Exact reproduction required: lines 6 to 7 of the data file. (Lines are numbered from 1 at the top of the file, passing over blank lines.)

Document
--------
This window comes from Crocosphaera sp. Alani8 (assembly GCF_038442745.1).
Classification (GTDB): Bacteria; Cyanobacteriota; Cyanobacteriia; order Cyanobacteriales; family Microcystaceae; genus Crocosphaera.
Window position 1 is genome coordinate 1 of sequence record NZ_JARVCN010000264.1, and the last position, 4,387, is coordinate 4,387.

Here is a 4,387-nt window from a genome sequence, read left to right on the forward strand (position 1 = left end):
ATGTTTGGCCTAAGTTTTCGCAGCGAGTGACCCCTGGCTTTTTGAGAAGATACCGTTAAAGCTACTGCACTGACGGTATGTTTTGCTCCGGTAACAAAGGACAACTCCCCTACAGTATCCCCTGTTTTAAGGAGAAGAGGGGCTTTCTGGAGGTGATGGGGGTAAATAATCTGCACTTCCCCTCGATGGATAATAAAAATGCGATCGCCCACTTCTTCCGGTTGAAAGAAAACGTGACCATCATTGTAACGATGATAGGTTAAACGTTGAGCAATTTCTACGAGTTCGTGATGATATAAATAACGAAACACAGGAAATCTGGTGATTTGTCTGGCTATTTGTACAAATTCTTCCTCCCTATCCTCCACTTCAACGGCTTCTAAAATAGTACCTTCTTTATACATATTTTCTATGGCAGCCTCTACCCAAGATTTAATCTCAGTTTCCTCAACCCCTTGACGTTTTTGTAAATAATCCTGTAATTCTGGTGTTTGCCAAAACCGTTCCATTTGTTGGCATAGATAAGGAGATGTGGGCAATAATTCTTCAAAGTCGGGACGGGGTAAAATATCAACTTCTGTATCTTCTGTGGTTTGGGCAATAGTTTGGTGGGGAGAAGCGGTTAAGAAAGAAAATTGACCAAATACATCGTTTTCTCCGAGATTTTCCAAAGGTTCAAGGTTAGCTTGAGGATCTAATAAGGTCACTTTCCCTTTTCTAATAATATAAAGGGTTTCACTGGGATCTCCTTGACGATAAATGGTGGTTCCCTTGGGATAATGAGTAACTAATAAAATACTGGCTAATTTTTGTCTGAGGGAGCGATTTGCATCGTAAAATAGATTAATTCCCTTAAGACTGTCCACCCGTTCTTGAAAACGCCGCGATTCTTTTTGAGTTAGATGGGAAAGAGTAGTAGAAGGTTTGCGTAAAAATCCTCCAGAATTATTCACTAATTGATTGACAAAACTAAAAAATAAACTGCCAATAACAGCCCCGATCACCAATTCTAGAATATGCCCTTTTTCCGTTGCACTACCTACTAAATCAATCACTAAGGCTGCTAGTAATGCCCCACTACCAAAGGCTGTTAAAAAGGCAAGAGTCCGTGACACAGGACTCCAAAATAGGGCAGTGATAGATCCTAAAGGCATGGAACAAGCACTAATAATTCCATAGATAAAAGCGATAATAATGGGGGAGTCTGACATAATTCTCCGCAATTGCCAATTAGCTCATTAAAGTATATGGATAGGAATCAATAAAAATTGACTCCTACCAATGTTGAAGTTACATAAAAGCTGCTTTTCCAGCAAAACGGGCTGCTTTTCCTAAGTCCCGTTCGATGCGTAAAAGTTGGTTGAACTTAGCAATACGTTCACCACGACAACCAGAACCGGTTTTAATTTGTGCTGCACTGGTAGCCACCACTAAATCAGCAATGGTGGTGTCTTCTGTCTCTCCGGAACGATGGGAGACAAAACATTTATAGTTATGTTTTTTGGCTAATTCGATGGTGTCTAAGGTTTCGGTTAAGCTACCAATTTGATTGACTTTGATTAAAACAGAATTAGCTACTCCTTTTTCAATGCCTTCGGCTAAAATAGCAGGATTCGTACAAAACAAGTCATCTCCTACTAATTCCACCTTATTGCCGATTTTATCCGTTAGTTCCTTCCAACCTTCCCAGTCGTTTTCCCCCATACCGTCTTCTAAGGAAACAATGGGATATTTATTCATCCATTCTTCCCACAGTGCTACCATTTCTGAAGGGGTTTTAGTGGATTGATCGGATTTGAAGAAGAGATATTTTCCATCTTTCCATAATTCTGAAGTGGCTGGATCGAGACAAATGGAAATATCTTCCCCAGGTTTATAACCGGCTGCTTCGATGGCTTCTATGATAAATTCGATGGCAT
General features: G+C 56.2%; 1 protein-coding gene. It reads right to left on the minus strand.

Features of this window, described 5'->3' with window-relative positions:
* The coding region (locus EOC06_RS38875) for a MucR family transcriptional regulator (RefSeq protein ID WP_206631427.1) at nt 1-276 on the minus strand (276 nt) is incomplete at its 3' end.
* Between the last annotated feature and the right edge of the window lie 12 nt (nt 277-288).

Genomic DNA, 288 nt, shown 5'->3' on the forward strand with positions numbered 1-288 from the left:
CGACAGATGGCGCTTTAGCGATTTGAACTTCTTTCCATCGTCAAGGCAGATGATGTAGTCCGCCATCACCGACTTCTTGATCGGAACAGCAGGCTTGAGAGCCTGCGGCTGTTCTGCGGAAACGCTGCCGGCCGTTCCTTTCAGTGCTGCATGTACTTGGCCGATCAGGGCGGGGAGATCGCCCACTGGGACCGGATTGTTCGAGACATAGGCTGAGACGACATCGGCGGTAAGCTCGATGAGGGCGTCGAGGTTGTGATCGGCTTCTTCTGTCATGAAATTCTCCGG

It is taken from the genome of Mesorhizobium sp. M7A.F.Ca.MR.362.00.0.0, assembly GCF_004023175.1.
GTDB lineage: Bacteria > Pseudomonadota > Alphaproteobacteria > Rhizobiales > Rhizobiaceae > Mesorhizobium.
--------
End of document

General features: G+C 56.2%; 1 protein-coding gene. It reads right to left on the minus strand.

Features of this window, described 5'->3' with window-relative positions: